When The Adventures of Robin Hood began filming in September 1937, William Keighley was occupying the director's chair. Keighley had been responsible for Warner Bros.' first excursion into the three-strip Technicolor process, the Northwest drama God's Country and the Women (1937), so he seemed to be the natural candidate for the job when the studio decided to shoot The Adventures of Robin Hood in "glorious Technicolor." However, at the end of six weeks of location work in Chico, California, for what were to be the Sherwood Forest scenes, Keighley was fired after Hal Wallis and production manager T. C. Wright decided that his footage was lacking the vigor and excitement necessary to keep the story moving. The project was then handed over to one of the studio's top directors, Michael Curtiz, who had proven his amazing ability to bring action sequences alive in Captain Blood and The Charge of the Light Brigade.

Apparently, Errol Flynn was not happy with this sudden change in directors. Although he had worked with Curtiz four times before, he despised his temperamental and demanding behavior, finding it much more enjoyable to work with the sophisticated and soft-spoken Keighley, who had just directed him in The Prince and the Pauper. Oddly enough, Flynn and Curtiz enjoyed one of the most productive actor-director partnerships in Hollywood, working together on a total of twelve films between 1935 and 1941.  

Olivia de Havilland and Errol Flynn
When principal photography wrapped up in January 1938, production had run a month behind schedule, which pushed the budget up to almost two million dollars, making The Adventures of Robin Hood Warner Bros.' most expensive film to that date. For the film's score, Wallis decided to go all out as well and hired Erich Wolfgang Korngold, an Austrian-born former child prodigy who had become a critically acclaimed composer of operas and orchestral music. Initally unsure of how work with an action film, Korngold eventually managed to write a magnificent score, with the brilliant additional touch of choosing the key of certain sections of the complemental music based on the key of the speaking voices of the actors.

After three successful previews in California, The Adventures of Robin Hood premiered at the Radio City Music Hall in New York on May 14, 1938 to commercial and critical acclaim, eventually becoming Warner Bros. highest grossing film of that year. Frank S. Nugent of The New York Times called it "a richly produced, bravely bedecked, romantic and colorful show, it leaps boldly to the forefront of this year's best and can be calculated to rejoice the eights, rejuvenate the eighties and delight those in between."  For their part, Variety described the film as "cinematic pageantry at its best, a highly imaginative telling of folklore in all the hues of Technicolor [...] Played with intensity by an excellent company of actors, an illusion of fairy-story quality is retained throughout." At the 11th Academy Awards ceremony in 1939, The Adventures of Robin Hood won three Oscars Best Art Direction, Best Film Editing and Best Original Score and was further nominated for Best Picture, losing to Frank Capra's You Can't Take It With You (1938).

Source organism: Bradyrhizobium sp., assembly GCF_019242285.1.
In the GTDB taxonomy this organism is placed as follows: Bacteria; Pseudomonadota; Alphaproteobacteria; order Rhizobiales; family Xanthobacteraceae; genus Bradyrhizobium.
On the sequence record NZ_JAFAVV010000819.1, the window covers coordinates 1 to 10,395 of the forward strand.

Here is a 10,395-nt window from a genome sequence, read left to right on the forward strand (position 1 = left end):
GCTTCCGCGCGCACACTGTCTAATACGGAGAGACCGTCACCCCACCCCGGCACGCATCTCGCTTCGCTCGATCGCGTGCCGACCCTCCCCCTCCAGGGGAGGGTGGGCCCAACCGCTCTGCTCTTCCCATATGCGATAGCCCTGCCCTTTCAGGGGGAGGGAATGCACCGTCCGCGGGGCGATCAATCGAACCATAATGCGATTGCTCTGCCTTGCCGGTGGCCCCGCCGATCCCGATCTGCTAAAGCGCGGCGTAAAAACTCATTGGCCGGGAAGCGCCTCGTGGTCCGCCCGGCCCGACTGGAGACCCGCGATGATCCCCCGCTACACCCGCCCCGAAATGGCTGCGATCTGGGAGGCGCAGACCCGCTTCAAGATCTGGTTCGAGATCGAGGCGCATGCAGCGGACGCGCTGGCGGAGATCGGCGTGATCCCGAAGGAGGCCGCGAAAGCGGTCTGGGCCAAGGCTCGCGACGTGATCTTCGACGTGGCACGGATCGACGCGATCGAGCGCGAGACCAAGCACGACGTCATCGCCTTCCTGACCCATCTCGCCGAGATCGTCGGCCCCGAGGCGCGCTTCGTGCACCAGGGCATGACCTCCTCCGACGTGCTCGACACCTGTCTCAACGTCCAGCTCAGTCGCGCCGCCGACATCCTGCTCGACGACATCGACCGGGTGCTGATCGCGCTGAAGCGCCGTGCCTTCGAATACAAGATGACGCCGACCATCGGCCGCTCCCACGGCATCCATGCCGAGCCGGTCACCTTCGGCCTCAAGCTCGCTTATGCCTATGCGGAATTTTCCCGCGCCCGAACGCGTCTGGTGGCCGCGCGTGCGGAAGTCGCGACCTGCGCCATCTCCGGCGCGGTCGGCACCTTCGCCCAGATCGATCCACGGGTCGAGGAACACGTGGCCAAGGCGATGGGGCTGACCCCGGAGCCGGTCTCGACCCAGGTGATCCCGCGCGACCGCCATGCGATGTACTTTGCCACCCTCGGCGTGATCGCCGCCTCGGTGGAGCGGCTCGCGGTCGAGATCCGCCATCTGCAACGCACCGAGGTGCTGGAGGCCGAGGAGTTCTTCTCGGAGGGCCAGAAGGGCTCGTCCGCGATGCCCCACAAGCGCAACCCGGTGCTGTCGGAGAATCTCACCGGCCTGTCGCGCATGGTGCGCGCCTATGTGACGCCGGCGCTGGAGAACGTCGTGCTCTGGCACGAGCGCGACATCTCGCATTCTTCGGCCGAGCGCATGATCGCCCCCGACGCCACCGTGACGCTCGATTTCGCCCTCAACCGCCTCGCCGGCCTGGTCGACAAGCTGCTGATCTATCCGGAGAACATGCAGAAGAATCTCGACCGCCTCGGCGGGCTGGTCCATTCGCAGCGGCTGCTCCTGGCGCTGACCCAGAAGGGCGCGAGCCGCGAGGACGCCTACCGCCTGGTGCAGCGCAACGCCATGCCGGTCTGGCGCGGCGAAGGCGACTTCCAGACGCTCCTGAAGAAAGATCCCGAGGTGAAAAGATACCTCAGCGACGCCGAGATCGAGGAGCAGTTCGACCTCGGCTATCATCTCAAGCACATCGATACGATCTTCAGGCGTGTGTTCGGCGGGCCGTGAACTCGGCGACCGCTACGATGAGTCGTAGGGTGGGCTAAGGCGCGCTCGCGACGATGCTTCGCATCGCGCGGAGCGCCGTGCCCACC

Errol Flynn as Robin Hood

Olivia de Havilland has revealed that Warner Bros. did not think The Adventures of Robin Hood was a very prestigious film, even with all the incredible success it had. When she saw it twenty years after its original release, the film proved to be quite a revelation for her. "I went to see Robin Hood on the Champs Elysees and I was quite impressed with it," she recalled. "I even wrote Errol a letter saying how much I enjoyed his performance, but I hesitated about mailing it. A few days later he was dead."

While I do not consider The Adventures of Robin Hood one of my favorite films, I have to admit that it is pretty spectacular. Not only is it absolutely stunning to look at, with all the colors popping beautifully on the screen, but it also really does have one of the greatest casts of all time. Errol Flynn was born to play Robin Hood; he is witty and bold, but also romantic and tender and so terribly dashing. Sparks fly everytime he shares a scene with Olivia de Havilland. They were beautiful together and you can see that they really loved each other, even though nothing ever came of it. If you are looking for a fun way to spend 102 minutes of your life, then give The Adventure of Robin Hood a try.


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SOURCES:
Claude Rains: An Actor's Voice by David J. Skal with Jessica Rains | Errol Flynn: The Life and Career by Thomas McNulty (2004) | The Casablanca Man: The Cinema of Michael Curtiz by James C. Robertson (1994) | The Women of Warner Brothers: The Lives and Careers of 15 Leading Ladies by Daniel Bubbeo (2002) | Welcome to Sherwood: The Story of the Adventures of Robin Hood (2003) | TCMDb (Articles) | The New York Times review | Variety review